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Climate change clues from ancient marine algae

February 14, 2013

Fossil (left) and modern (right) coccolithophore cells of species Toweius pertusus and Coccolithus pelagicus

Fossil (left) and modern (right) coccolithophore cells of species Toweius pertusus and Coccolithus pelagicus. Courtesy of Paul Bown, UCLls

Anew study, involving researchers from the University of Southampton, has found that microscopic ocean algae called coccolithophores are providing clues about the impact of climate change both now and many millions of years ago.
 The study found that their response to environmental change varies between species, in terms of how quickly they grow.

Coccolithophores, a type of plankton, are not only widespread in the modern ocean but they are also prolific in the fossil record because their tiny calcium carbonate shells are preserved on the seafloor after death – the vast chalk cliffs of Dover, for example, are almost entirely made of fossilised coccolithophores.

The fate of coccolithophores under changing environmental conditions is of interest because of their important role in the marine ecosystem and carbon cycle. Due to their calcite shells, these organisms are potentially sensitive to ocean acidification, which occurs when rising atmospheric carbon dioxide (CO2) is absorbed by the ocean, increasing its acidity.

There are many different species of coccolithophore and in an article published this month in Nature Geoscience scientists reported that these algae responded in different ways to a rapid climate warming event that occurred 56 million years ago, the Palaeocene-Eocene Thermal Maximum (PETM).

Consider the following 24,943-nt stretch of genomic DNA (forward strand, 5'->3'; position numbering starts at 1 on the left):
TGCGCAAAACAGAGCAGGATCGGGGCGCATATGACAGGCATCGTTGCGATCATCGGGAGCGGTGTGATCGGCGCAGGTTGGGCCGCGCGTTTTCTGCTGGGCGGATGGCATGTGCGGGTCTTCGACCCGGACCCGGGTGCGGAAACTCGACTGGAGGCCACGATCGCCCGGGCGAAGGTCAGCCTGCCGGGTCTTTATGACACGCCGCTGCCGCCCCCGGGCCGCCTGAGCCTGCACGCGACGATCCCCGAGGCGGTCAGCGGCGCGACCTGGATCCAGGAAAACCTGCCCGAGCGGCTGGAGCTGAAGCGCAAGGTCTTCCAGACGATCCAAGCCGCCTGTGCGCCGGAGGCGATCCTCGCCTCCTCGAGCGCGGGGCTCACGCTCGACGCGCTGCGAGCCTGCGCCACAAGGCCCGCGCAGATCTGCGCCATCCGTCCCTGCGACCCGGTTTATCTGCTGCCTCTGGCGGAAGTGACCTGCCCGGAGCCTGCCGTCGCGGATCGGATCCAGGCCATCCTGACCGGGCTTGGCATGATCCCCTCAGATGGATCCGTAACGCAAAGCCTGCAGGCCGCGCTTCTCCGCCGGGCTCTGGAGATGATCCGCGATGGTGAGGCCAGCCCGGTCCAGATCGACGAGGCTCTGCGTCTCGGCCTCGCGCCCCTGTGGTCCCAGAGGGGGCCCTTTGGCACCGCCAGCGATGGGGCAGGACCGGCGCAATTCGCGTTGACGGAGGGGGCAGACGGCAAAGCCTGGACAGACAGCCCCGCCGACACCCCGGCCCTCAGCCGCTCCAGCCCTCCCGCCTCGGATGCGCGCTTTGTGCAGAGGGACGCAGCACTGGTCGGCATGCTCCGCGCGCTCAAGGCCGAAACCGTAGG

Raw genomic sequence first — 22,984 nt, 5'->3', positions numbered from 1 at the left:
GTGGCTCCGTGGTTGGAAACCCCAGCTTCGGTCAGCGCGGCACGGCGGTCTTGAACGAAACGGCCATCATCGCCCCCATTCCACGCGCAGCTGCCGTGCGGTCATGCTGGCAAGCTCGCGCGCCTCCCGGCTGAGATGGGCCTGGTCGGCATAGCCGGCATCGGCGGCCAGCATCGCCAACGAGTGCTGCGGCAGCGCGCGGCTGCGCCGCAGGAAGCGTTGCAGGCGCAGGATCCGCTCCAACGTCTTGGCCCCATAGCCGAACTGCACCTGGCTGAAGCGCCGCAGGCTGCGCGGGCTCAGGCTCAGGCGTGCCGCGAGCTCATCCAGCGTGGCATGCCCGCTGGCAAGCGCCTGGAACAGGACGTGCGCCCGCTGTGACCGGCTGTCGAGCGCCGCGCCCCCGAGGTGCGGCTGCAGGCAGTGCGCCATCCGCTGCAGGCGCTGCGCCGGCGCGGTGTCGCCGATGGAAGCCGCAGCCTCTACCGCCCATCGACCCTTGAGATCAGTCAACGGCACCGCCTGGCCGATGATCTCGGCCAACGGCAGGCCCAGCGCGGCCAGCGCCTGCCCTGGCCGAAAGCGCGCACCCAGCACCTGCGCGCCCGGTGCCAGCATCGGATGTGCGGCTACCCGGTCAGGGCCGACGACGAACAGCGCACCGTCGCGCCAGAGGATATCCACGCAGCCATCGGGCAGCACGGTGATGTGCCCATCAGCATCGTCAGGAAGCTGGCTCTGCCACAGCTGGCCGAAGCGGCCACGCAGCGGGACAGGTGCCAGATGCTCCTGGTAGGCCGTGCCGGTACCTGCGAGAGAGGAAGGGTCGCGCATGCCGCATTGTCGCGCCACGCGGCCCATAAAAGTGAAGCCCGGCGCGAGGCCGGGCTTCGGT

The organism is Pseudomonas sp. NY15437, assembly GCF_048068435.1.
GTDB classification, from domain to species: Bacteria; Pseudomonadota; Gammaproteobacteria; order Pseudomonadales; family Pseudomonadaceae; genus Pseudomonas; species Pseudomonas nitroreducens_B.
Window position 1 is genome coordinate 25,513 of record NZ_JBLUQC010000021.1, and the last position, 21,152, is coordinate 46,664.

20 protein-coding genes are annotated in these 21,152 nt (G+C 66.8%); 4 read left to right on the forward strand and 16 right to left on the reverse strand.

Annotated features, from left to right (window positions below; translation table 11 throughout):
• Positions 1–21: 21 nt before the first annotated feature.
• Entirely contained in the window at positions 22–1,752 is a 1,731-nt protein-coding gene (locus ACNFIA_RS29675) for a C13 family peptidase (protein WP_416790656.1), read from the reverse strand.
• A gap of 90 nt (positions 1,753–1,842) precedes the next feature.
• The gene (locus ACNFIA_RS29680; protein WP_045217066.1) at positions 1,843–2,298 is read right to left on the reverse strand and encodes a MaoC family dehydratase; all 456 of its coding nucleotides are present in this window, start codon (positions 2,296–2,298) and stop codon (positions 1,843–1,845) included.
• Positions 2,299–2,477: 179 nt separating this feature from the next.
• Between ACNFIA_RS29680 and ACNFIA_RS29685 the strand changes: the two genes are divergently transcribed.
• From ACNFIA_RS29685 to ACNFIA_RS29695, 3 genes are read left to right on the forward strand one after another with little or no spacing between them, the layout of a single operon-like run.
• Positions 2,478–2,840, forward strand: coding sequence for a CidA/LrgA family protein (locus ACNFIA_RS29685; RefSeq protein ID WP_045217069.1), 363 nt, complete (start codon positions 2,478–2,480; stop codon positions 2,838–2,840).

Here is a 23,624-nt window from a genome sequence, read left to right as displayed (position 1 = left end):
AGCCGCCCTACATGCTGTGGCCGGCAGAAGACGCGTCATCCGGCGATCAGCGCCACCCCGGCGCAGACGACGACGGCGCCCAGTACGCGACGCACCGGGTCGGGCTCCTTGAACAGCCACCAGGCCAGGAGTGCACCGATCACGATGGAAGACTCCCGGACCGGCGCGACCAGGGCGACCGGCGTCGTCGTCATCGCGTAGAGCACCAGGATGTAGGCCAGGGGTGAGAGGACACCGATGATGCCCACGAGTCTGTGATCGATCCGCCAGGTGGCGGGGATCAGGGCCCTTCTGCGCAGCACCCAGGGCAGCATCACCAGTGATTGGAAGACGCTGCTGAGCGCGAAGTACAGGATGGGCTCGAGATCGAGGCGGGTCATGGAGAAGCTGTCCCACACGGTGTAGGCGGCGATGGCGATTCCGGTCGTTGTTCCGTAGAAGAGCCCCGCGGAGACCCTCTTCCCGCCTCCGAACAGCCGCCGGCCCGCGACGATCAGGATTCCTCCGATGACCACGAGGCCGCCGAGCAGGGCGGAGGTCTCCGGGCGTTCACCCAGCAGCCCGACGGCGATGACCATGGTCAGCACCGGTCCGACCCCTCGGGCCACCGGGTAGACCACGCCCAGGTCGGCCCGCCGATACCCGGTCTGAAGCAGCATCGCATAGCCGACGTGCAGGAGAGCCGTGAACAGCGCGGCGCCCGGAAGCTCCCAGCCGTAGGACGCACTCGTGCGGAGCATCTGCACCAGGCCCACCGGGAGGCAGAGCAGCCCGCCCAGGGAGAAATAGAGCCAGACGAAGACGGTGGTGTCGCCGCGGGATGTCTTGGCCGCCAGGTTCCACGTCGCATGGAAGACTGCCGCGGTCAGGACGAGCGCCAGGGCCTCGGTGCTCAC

The study, involving researchers from the University of Southampton, the National Oceanography Centre and University College London, found that the species Toweius pertusus continued to reproduce relatively quickly despite rapidly changing environmental conditions. This would have provided a competitive advantage and is perhaps why closely-related modern-day species considered to be its descendants, (such as Emiliana huxleyi) still thrive today.

In contrast, the species Coccolithus pelagicus grew more slowly during the period of greatest warmth and this inability to maintain high growth rates may explain why its descendants are less abundant and less widespread in the modern ocean. “This work provides us with a whole new way of looking at living and fossil coccolithophores,” says lead author Dr. Samantha Gibbs, Royal Society University Research Fellow at the University of Southampton.

By comparing immaculately preserved and complete fossil cells with modern coccolithophore cells, the researchers could interpret how different species responded to the sudden increase in environmental change at the PETM, when atmospheric CO2 levels increased rapidly and the oceans became more acidic.

Lead author on the research, Dr. Samantha Gibbs, Royal Society University Research Fellow at the University of Southampton

Lead author on the research, Dr. Samantha Gibbs, Royal Society University Research Fellow at the University of Southampton

“We use knowledge of how coccolithophores build their calcite skeletons in the modern ocean to interpret how climate change 56 million years ago affected the growth of these microscopic plankton,” adds co-author Dr. Alex Poulton, a Research Fellow at the National Oceanography Centre. “This is a significant step forward and allows us to view fossils as cells rather than dead ‘rocks.’ Through this we can begin to understand the environmental controls on oceanic calcification, as well as the potential effects of climate change and ocean acidification.”

The study was primarily supported by the UK Ocean Acidification Research Programme, which is jointly funded by the Natural Environment Research Council (NERC), the Department of Environment, Food and Rural Affairs (Defra) and the Department of Energy and Climate Change (DECC).

—courtesy University of Southampton

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